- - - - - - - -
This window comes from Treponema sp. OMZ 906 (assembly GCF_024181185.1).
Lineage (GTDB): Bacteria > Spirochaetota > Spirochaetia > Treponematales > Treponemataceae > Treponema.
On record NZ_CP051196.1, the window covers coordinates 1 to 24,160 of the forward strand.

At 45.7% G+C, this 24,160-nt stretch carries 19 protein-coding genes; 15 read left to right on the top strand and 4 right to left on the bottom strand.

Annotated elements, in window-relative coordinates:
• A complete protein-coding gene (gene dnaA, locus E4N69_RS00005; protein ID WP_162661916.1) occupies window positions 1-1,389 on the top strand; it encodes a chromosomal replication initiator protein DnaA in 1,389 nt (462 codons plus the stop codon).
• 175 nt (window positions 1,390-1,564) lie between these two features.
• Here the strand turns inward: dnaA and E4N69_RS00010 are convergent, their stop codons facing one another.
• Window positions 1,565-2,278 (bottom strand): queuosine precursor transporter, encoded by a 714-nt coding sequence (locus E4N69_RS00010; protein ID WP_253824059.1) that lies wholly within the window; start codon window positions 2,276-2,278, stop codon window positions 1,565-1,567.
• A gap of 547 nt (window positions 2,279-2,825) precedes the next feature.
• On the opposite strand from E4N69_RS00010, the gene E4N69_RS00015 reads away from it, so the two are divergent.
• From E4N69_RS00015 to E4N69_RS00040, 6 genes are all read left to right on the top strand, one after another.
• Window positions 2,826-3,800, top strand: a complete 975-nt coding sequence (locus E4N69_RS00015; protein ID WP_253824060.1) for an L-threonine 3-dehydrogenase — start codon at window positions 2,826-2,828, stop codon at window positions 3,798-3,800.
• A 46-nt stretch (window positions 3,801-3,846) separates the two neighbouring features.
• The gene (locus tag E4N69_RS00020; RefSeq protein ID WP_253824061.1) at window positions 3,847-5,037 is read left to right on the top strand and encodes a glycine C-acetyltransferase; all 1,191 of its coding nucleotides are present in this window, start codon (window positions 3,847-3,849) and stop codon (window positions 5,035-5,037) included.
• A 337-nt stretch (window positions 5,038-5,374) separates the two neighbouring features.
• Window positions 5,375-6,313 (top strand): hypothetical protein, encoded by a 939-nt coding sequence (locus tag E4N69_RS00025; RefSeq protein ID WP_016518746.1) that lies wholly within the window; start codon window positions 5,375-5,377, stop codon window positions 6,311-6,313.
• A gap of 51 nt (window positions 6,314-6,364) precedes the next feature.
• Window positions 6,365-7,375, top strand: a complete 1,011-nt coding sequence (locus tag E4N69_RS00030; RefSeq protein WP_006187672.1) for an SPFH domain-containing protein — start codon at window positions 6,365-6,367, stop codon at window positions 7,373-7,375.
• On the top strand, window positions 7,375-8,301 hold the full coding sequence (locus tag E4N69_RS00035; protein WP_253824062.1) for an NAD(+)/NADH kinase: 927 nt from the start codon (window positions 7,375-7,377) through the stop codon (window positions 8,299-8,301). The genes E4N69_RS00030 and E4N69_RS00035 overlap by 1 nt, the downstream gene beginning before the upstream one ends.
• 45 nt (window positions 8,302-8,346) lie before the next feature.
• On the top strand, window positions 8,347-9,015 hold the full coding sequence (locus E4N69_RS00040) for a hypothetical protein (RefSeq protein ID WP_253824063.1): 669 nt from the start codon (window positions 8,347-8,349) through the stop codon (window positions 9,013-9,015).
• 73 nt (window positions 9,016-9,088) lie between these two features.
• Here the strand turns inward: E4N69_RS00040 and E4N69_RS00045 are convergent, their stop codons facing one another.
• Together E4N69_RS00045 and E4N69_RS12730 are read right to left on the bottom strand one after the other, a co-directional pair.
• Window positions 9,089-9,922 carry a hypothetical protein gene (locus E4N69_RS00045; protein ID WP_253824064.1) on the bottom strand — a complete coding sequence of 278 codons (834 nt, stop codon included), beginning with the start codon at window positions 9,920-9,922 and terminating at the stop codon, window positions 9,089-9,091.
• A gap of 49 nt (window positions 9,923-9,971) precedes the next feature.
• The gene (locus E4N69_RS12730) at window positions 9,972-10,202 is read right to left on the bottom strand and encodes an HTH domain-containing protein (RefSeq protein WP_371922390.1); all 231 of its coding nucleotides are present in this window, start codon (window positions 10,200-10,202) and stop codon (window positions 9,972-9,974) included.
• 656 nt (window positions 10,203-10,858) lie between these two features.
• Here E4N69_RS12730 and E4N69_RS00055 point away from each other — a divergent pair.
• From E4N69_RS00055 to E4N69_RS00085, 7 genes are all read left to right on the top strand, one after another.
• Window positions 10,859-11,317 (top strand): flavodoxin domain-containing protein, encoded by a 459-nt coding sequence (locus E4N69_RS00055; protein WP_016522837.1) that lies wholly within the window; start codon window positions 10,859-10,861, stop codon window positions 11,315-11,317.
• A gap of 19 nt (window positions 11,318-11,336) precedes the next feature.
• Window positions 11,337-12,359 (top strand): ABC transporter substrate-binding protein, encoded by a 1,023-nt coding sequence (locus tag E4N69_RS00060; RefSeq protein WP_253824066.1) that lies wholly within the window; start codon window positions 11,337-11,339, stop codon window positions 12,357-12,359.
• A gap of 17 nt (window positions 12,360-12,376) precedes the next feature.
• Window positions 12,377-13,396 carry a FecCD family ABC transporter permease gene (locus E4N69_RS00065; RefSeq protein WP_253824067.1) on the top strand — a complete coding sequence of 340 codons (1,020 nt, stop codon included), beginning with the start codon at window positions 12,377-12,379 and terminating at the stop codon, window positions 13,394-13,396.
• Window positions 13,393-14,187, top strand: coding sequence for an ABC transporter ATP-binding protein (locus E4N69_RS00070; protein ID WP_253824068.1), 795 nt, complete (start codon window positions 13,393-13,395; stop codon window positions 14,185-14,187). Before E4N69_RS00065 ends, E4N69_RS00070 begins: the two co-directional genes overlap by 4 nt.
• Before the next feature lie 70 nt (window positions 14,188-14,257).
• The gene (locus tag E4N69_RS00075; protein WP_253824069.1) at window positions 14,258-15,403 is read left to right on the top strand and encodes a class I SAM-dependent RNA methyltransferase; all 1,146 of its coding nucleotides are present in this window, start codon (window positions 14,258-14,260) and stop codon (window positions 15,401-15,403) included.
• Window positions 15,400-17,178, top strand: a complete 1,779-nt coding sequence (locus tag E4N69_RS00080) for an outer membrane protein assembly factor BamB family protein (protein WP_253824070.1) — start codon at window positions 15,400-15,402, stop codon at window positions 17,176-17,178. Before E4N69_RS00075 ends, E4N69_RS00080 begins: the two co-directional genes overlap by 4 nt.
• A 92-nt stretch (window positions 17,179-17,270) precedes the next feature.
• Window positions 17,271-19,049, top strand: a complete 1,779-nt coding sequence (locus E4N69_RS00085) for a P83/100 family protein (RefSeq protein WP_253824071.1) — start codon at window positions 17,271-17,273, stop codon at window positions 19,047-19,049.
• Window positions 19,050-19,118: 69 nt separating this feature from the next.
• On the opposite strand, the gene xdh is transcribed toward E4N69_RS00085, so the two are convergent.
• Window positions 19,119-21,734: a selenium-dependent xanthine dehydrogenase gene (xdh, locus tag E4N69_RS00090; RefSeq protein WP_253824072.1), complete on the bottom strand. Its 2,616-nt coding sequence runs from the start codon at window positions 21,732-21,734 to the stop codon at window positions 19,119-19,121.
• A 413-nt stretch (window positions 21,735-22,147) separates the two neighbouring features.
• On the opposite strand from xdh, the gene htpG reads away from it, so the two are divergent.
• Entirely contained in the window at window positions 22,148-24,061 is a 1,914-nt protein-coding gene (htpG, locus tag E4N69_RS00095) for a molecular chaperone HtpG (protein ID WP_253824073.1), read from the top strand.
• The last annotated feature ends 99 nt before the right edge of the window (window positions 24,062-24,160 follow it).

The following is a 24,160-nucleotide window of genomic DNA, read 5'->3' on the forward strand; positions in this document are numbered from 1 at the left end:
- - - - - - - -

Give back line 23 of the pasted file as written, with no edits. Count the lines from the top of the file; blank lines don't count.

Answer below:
• 73 nt (window positions 9,016-9,088) lie between these two features.